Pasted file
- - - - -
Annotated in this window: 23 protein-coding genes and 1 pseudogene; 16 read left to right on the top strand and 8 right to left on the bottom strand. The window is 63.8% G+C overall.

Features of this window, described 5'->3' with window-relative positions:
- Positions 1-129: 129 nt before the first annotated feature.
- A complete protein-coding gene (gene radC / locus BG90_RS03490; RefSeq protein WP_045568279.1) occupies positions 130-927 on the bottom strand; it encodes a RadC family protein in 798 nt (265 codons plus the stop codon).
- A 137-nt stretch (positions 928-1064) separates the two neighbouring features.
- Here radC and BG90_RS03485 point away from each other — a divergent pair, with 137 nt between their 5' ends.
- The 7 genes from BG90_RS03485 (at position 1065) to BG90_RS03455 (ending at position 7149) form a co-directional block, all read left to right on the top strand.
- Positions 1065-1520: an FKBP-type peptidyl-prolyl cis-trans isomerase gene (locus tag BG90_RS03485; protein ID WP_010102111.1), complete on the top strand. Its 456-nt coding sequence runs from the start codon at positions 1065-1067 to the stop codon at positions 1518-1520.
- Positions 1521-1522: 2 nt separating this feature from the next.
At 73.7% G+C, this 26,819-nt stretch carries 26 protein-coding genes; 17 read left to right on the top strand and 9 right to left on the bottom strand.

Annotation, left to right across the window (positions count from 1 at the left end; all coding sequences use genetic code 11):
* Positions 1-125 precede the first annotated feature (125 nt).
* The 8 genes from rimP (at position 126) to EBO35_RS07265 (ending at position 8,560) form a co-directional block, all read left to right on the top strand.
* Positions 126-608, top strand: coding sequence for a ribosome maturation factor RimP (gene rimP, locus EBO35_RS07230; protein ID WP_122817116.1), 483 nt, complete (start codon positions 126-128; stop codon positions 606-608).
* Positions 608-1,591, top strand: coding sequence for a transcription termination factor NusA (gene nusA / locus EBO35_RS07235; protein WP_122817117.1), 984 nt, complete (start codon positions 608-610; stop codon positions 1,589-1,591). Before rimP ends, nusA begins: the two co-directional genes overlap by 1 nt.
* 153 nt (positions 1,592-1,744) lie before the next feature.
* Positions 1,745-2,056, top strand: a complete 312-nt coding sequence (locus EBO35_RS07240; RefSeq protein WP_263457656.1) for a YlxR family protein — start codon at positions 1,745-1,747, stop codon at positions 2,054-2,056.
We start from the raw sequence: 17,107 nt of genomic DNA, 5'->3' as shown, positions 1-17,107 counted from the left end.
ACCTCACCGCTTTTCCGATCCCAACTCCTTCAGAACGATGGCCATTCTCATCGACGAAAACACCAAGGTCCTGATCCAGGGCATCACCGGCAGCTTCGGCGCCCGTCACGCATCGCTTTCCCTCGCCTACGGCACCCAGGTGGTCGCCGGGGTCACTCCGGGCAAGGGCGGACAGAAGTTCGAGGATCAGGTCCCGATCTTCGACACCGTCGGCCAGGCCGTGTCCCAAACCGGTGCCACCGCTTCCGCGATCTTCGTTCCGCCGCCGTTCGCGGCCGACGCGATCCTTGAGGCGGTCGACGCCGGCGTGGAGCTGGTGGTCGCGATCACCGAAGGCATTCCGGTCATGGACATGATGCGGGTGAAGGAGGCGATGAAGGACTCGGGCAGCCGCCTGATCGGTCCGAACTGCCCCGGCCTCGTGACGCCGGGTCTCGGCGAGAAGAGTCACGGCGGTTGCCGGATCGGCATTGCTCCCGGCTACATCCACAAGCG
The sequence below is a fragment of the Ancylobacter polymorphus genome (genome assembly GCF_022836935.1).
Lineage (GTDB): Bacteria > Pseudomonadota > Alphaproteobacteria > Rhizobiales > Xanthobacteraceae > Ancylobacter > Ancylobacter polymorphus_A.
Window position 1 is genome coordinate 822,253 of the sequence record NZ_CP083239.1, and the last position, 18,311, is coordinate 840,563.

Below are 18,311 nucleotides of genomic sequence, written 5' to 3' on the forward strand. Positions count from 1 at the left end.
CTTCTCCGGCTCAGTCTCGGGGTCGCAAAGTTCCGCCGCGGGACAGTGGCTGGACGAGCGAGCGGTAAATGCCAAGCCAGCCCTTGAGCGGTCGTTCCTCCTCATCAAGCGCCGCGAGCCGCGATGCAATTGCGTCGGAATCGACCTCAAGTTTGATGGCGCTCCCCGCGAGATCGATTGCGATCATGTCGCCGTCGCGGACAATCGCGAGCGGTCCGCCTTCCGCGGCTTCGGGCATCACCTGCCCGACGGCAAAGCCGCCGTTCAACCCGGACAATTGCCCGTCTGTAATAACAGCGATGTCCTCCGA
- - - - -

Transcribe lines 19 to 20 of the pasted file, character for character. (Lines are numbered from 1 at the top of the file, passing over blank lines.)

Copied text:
ACCTCACCGCTTTTCCGATCCCAACTCCTTCAGAACGATGGCCATTCTCATCGACGAAAACACCAAGGTCCTGATCCAGGGCATCACCGGCAGCTTCGGCGCCCGTCACGCATCGCTTTCCCTCGCCTACGGCACCCAGGTGGTCGCCGGGGTCACTCCGGGCAAGGGCGGACAGAAGTTCGAGGATCAGGTCCCGATCTTCGACACCGTCGGCCAGGCCGTGTCCCAAACCGGTGCCACCGCTTCCGCGATCTTCGTTCCGCCGCCGTTCGCGGCCGACGCGATCCTTGAGGCGGTCGACGCCGGCGTGGAGCTGGTGGTCGCGATCACCGAAGGCATTCCGGTCATGGACATGATGCGGGTGAAGGAGGCGATGAAGGACTCGGGCAGCCGCCTGATCGGTCCGAACTGCCCCGGCCTCGTGACGCCGGGTCTCGGCGAGAAGAGTCACGGCGGTTGCCGGATCGGCATTGCTCCCGGCTACATCCACAAGCG
The sequence below is a fragment of the Ancylobacter polymorphus genome (genome assembly GCF_022836935.1).